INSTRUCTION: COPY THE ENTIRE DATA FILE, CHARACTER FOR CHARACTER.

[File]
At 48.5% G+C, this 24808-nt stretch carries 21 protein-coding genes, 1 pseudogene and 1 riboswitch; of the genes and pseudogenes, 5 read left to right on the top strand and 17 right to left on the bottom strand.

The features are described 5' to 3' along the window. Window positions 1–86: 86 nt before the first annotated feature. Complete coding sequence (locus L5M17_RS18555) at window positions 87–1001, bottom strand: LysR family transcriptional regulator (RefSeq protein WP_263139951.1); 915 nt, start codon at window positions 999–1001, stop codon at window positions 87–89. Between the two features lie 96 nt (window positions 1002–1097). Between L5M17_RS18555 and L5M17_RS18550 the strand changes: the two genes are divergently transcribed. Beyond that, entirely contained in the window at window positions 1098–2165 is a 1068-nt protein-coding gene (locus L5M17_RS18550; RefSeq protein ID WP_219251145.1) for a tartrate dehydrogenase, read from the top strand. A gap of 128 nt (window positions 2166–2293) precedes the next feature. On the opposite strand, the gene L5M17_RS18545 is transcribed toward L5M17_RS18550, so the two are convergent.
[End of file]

At 48.5% G+C, this 24808-nt stretch carries 21 protein-coding genes, 1 pseudogene and 1 riboswitch; of the genes and pseudogenes, 5 read left to right on the top strand and 17 right to left on the bottom strand.

The features are described 5' to 3' along the window. Window positions 1–86: 86 nt before the first annotated feature. Complete coding sequence (locus L5M17_RS18555) at window positions 87–1001, bottom strand: LysR family transcriptional regulator (RefSeq protein WP_263139951.1); 915 nt, start codon at window positions 999–1001, stop codon at window positions 87–89. Between the two features lie 96 nt (window positions 1002–1097). Between L5M17_RS18555 and L5M17_RS18550 the strand changes: the two genes are divergently transcribed. Beyond that, entirely contained in the window at window positions 1098–2165 is a 1068-nt protein-coding gene (locus L5M17_RS18550; RefSeq protein ID WP_219251145.1) for a tartrate dehydrogenase, read from the top strand. A gap of 128 nt (window positions 2166–2293) precedes the next feature. On the opposite strand, the gene L5M17_RS18545 is transcribed toward L5M17_RS18550, so the two are convergent.